"Sonnax patented the valve, but if Honda is smart, there's more than one way to skin a cat. The TransGo kit does the same thing, but has no provision to avoid converter drainback after sitting overnight. Honda, and any carmaker for that matter, only concerns themselves with things that affect them during the warranty period. It takes a group effort (sometimes a class action suit) of dissatisfied owners for a carmaker to take notice. Clogged screens, clogged filter, and etc. are caused by too much debris in the transmission fluid. Honda did R&D and said the microfinish of the steel plates was too rough and wearing down the clutches. Their fix was mirror-smooth steel plates. Raybestos, agreed, but came up with a different fix: Harder and more durable clutch lining. Either/or... the bottom line is that clutch wear creates debris. It creates the majority of the debris that clogs up filters and screens. Having an inline filter is one of the best investments a Honda owner can do because it filters much finer than the factory filter. The factory filter isn't a filter at all. That's a misnomer. It's a pump suction intake screen. It's 60 microns which is big; the size of the human hair. A true filter, filters down to a size where you can't can't see what gets through.
    Until the MaxiFlush, 15 microns was the best available with the Magnafine, which is 4 times finer than the factory. You can't filter any finer that 15 microns with a full flow filter without restricting flow. It's a combination of not only filtering the ATF much finer than the factory, but also generating less debris in the first place. Fixing what generates debris is part of what fixing the converter fluid flow is all about. The converter generates a lot of debris by the clutch dragging when it's supposed to be off. It also loses flow when hot and melts the aluminum washer in the converter, generating even more debris.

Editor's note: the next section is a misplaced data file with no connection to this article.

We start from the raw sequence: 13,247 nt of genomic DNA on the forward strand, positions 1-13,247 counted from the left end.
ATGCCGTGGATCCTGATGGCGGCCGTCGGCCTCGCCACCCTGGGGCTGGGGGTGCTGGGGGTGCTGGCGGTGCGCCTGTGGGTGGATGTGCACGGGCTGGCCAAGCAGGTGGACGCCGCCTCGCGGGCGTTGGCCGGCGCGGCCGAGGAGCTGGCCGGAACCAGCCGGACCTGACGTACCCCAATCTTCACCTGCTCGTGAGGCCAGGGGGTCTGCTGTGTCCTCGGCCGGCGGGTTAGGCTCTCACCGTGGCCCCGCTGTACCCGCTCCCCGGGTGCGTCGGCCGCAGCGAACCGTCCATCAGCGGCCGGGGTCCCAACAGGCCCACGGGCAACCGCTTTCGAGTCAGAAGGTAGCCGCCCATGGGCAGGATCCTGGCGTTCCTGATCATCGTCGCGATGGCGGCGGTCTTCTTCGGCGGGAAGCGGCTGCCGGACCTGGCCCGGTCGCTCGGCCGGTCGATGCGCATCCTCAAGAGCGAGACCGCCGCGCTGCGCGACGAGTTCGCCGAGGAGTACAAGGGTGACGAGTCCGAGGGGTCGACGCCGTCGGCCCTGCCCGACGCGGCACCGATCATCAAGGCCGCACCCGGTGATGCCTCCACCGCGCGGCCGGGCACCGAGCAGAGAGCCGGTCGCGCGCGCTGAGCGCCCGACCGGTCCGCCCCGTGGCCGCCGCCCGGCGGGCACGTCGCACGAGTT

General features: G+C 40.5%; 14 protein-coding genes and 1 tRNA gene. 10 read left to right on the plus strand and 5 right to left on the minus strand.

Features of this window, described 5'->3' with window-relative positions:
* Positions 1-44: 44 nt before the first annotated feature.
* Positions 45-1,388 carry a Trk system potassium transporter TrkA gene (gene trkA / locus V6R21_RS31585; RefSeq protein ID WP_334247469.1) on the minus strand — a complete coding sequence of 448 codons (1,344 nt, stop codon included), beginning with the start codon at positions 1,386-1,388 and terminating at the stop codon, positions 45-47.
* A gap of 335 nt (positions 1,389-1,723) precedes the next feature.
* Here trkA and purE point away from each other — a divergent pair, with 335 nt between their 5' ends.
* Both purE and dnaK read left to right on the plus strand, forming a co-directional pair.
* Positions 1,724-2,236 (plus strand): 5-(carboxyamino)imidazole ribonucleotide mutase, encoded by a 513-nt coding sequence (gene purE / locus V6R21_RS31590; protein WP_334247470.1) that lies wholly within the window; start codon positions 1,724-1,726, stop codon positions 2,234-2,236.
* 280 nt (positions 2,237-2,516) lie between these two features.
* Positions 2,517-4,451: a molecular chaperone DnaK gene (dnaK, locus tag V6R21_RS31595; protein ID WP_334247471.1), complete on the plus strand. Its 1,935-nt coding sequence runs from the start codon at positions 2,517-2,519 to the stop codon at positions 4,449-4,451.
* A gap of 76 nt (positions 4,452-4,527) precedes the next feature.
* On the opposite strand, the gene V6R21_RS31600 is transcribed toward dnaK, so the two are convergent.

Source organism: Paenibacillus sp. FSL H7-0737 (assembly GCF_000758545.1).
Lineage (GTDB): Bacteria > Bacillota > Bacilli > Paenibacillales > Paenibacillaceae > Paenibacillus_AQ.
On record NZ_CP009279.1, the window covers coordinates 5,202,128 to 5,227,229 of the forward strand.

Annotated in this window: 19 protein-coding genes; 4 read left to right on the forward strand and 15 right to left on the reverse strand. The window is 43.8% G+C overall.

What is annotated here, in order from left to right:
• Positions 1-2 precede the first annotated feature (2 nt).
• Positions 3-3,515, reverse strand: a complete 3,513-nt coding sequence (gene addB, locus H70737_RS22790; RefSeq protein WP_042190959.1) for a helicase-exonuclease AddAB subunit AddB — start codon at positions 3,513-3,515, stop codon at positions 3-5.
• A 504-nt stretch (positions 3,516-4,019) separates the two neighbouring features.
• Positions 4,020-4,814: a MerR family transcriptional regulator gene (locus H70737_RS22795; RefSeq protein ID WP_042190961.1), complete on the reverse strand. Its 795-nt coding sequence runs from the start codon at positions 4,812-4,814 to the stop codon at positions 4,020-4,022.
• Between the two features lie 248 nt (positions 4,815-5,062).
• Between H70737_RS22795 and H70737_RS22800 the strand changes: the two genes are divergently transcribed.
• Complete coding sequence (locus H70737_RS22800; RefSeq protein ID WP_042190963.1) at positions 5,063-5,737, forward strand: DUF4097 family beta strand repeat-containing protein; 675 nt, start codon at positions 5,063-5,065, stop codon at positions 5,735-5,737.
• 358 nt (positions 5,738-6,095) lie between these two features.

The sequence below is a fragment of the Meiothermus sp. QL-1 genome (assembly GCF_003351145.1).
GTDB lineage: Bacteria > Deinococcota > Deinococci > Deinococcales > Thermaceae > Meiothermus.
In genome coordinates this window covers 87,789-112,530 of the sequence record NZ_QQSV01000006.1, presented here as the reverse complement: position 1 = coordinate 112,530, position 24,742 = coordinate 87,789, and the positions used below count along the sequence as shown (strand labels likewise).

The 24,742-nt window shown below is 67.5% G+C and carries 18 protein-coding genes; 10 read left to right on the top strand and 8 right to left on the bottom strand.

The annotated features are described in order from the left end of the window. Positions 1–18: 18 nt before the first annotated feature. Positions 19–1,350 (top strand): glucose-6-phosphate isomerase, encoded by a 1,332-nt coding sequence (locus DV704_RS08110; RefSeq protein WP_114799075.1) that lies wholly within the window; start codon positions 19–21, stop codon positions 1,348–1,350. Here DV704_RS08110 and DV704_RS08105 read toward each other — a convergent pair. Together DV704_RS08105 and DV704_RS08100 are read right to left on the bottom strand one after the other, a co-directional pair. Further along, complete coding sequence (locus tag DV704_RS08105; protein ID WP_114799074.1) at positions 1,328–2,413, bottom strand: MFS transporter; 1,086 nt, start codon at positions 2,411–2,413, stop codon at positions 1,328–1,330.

It's quite a complicated fix making a Honda trans long lasting. There's no one "silver bullet" that solves all problems; I wish there was.

    Lastly, here's what I have to say about Hondas: What use is a long lasting vehicle if the transmission isn't?"

    J. Larry Bloodworth
  • I work for a small Car dealership in Boise, ID. We have had a few of these Odyssey transmissions come up. One bandage that has worked so far for us is to use Trans Tune by Sea Foam. If you put that stuff in your transmission (duct tape and a long tube funnel) and drive for a while it will clean out a lot of the crap in the Tranny. Then after about a week do a transmission drain and fill and use Lucas brand transmission fluid (one bottle) with your transmission fill up. It worked on 2 Odysseys with this problem. One of the owners' wife drove one of these odysseys for at least a year with no problem. It isn't a permanent fix but it definitely works pretty good. I would imagine that doing this process and doing a regular transmission drain and fill will allow it to last quite a while without having to donate a kidney to get your van moving.
  • I recently purchased a used 2002 Odyssey with 75k on it. It works very well and was meticulously maintained by original owner. I did not know about the history of tranny problems until after I made the purchase. In reading the posts here, I see many different recommendations for best practices in taking care of the tranny. I have three questions:

    1. What should I do now to best increase my chances of longevity with this transmission? I've read several things, and maybe missed some...(after-market cooler, in-line filter, DW1 fluid, Sonnax pressure reg. valve) All of this, some, more??

    2. Should I flush or drain the tranny? I get both answers when I research issue.

    3. How often should I flush or drain?

    I should add that this van was part of the recall in 2004 and I have paperwork that shows it had a jet kit of some kind installed in the transmission at 18,000 miles. ) This receipt was buried in a stack of oil-change receipts the seller gave me...I missed it when I was buying the vehicle)

    We just had a Grand Caravan transmission die on us (on our 11th anniversary "date" no less!) and thought we were getting an upgrade in quality. Other than a fear of future problems with transmission, we love this van so far.

    Any help or advice would be greatly appreciated! Thank you in advance.
  • As an owner of a 1999 Odyssey, and my experience as a tech tells me:

    1.) Install a quality after market cooler, and service the transmission using Honda's new synthetic fluid.